Science

It’s Finally SOrTeD! Chennai’s AgniKul Ushers In New Era In Indian Space Tech With Agnibaan Rocket Launch

Manish Pant

May 30, 2024, 10:36 AM | Updated 11:52 AM IST

Agnibaan SOrTeD rocket (Pic Via Twitter)
Agnibaan SOrTeD rocket (Pic Via Twitter)
  • This second successful sendoff of a sub-orbital rocket by a private space technology company comes loaded with several firsts.
  • Chennai-headquartered AgniKul Cosmos’ successful sendoff of its first rocket after several postponements is nothing short of a trial by fire.

    No surprises there, for the company’s name is inspired by the Sanskrit word gurukul (school), which itself translates as the “school of fire.” 

    Therefore, it’s no surprise that the duo of co-founders Srinath Ravichandran, chief executive officer (CEO), and Moin S P M, chief operating officer (COO), decided to go for a quiet launch early Thursday morning (30 May).

    Taking off at 7.15 am (India time) from the company’s launchpad, located at the iconic Satish Dhawan Space Centre (SDSC) SHAR in Sriharikota off the Andhra Pradesh coast, the rocket made a safe descent into the Bay of Bengal after reaching nearly 6 km into the low earth orbit (LEO) as intended.

    The launchpad and the mission control centre – a first for an Indian space tech startup – were conceptualised and built with the assistance of the national space agency Indian Space Research Organisation (ISRO) and the promotion and regulation body Indian National Space Promotion and Authorisation Centre (IN-SPACe).

    Separated by 4 km, the launchpad and the mission control centre are equipped with state-of-the-art technologies to ensure uninterrupted operations during a mission.

    The mission’s success completes the first phase of the space tech startup founders’ dreams of reaching the final frontier, which was seeded over backyard cricket tournaments in their hometown Chennai.

    Unlike traditional sounding rockets that launch from guide rails, Agnibaan SOrTeD followed a predetermined vertical trajectory to perform a precisely orchestrated set of flight manoeuvres to validate key technologies integral to the success of the company’s upcoming orbital flights.

    The tested technologies included AngiKul’s proprietary autopilot, navigation, and guidance algorithms, as well as gauging the launchpad’s preparedness for more ambitious undertakings during future missions.

    AgniKul was established in 2017 by aerospace engineers Ravichandran (38) and Moin (33), along with the Indian Institute of Technology (IIT) Madras faculty member, Professor Sathyanarayan R Chakravarthy, and has raised $40 million in funding to date.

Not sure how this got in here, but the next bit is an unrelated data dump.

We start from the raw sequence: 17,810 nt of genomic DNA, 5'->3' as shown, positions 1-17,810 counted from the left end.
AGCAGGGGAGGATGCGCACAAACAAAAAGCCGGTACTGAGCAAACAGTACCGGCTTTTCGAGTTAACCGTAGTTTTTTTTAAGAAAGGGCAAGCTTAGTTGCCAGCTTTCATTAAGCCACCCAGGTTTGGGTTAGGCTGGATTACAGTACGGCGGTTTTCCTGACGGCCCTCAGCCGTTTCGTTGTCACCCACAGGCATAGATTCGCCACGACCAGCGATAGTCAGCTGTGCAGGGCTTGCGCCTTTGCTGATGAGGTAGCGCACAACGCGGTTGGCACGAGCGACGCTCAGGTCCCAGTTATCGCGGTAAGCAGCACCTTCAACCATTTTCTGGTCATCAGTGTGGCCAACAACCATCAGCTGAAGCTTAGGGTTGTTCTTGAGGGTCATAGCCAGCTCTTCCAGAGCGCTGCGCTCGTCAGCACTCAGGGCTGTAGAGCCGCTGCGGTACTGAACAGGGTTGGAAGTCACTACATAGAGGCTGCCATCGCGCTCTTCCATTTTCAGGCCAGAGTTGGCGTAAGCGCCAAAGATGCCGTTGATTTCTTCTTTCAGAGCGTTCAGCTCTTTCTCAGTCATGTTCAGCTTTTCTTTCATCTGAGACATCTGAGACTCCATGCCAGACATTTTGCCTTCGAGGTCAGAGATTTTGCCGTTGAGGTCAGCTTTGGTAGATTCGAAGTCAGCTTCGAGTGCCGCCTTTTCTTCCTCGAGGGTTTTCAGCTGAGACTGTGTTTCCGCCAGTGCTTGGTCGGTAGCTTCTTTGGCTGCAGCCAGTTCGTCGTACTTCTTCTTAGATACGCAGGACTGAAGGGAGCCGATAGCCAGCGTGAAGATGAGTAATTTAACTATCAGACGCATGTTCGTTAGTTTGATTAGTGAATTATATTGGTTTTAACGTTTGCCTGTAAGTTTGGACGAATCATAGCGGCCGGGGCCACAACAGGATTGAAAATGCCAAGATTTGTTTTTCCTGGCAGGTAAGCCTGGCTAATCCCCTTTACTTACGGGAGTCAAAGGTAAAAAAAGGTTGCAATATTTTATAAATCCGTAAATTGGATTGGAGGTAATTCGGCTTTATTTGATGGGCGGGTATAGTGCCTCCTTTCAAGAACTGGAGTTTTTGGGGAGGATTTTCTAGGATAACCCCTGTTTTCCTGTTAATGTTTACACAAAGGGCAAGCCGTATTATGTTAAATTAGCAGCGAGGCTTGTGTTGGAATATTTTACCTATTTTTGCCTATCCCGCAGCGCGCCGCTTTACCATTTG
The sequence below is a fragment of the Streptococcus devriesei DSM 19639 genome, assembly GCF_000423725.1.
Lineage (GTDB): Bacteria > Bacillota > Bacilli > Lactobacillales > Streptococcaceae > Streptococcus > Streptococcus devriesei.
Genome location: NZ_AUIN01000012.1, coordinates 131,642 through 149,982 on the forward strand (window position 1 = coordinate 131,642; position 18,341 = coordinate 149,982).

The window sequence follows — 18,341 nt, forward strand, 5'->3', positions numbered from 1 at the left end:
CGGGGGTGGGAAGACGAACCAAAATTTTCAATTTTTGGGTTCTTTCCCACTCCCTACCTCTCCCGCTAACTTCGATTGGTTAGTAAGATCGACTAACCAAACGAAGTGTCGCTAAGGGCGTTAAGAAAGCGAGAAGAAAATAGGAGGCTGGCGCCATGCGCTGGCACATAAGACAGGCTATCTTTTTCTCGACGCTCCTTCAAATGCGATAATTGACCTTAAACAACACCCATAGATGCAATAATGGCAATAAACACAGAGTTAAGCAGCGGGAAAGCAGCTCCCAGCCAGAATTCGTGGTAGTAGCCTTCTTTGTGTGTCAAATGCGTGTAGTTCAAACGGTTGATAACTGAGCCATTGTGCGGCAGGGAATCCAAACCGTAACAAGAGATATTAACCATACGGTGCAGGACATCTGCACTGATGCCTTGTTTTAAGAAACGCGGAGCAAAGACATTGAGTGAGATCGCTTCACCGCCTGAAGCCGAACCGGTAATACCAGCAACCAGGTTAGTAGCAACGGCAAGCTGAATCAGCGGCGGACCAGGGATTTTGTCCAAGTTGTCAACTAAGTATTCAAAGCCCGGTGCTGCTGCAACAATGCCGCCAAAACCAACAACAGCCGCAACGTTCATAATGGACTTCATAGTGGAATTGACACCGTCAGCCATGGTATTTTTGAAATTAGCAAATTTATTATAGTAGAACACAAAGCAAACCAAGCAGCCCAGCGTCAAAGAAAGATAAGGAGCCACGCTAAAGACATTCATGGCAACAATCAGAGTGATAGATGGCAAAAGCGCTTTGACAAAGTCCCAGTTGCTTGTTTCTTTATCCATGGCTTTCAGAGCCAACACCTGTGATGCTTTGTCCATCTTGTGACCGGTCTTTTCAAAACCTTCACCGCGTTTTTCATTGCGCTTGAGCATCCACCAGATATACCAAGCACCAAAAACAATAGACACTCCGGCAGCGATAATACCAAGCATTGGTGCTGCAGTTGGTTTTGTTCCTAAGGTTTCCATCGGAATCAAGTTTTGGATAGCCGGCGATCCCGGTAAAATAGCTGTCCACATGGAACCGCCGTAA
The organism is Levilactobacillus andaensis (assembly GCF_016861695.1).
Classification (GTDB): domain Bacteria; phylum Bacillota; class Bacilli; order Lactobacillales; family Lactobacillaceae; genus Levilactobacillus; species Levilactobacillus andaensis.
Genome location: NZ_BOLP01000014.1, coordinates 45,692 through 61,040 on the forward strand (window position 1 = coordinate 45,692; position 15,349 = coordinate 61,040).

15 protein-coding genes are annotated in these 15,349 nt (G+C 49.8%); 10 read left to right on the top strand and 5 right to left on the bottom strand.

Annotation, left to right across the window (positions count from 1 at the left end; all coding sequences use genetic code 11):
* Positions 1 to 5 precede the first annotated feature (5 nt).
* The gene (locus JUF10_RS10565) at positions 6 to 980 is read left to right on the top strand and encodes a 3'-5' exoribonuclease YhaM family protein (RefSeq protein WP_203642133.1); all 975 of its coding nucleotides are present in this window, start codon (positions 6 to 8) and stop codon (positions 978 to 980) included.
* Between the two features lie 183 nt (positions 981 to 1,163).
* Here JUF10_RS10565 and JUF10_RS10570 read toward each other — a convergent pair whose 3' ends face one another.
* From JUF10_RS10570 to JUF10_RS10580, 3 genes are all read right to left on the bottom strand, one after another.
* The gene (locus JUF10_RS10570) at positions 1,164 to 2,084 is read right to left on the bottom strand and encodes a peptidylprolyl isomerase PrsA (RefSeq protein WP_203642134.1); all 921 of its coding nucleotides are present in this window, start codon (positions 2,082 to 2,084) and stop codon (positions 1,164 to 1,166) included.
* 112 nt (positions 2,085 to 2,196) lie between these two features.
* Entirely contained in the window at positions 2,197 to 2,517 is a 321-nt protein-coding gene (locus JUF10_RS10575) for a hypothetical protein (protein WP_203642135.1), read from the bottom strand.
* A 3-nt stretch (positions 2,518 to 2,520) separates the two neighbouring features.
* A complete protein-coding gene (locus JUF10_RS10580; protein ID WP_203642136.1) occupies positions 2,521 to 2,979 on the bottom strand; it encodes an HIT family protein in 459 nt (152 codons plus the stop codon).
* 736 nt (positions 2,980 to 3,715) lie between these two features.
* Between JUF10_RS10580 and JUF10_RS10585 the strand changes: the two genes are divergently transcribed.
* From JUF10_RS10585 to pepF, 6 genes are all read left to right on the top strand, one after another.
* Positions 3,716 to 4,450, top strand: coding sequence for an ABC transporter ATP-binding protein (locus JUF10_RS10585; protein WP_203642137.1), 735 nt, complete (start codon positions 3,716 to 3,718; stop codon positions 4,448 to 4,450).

Agnikul Cosmos CEO 	
Srinath Ravichandran (Right) and COO Moin SPM (Left)
    Agnikul Cosmos CEO Srinath Ravichandran (Right) and COO Moin SPM (Left)

    Boost To Reusable Rocket Programme

    The mission not only makes AgniKul the second private Indian player after Skyroot Aerospace to send a rocket into space, but may prove to be a game-changer for India’s space industry in one more way. It takes the company closer to considering a reusable Falcon 9-like launch vehicle currently deployed by Elon Musk’s SpaceX.

    “The reusability option is possible in our vehicle because we use a liquid fuel propulsion system. However, we would initially perfect the art of going into space before working on the art of coming back,” company CEO Ravichandran told this writer earlier.

    ISRO Chairman S Somanath has been emphatic about the urgency of India developing a reusable launch vehicle to retain the country’s position as a leader in the emerging global space race.

    Incidentally, in December 2020, AgniKul became the first Indian space tech startup to sign an agreement with ISRO to access the national space agency’s knowledge base and resources.

    Plug-and-Play Model

    The Agnibaan is described as a remarkably adaptable two-stage launch vehicle that can haul payloads of up to 100 kilograms (kg) to a 700 kilometre (km) distance in the LEO.

    Experts have especially commended the rocket’s ‘plug-and-play’ design that allows for accurate mission configuration. For instance, payload integration to launch can be done in a fortnight, with the rocket capable of being launched from over 10 launch ports currently. The company is already working to expand this capacity to 25.

    The single-stage launch Agnibaan SOrTeD was powered by the company’s patented Agnilet engine, the world’s first entirely 3D-printed, single-piece, 6 kilonewton (kN) semi-cryogenic engine.

    Following its initial trial in early 2021, it was verified at the Vikram Sarabhai Space Centre (VSSC) in Thiruvananthapuram. The engine is fuelled by liquid oxygen (LOX) or kerosene propellant in all its stages.

    The rocket’s first stage can be powered by anywhere between four to seven engines for a commercial launch, with an optional baby stage available on demand.

    Potential customers from diverse industries were keenly waiting for Agnibaan’s successful test.

    “These customers are into Earth observation, communications, and entities trying to use space as a platform. We also have a few unconventional customers interested in doing protein crystallisation or putting data into space,” informed Moin.

    “Ideally, we hope to get clients from India, Southeast Asia, Europe, and North America.”

    The mission’s success is a huge relief to AgniKul founders, who were reportedly under tremendous pressure from investors over repeated delays.

    However, ISRO’s Somanath and IN-SPACe’s Pawan K Goenka will be the happiest over a second private Indian launch vehicle maker registering demonstrable success in the unforgiving world of space exploration within five years of the country commencing wide-ranging reforms in the sector in 2020.


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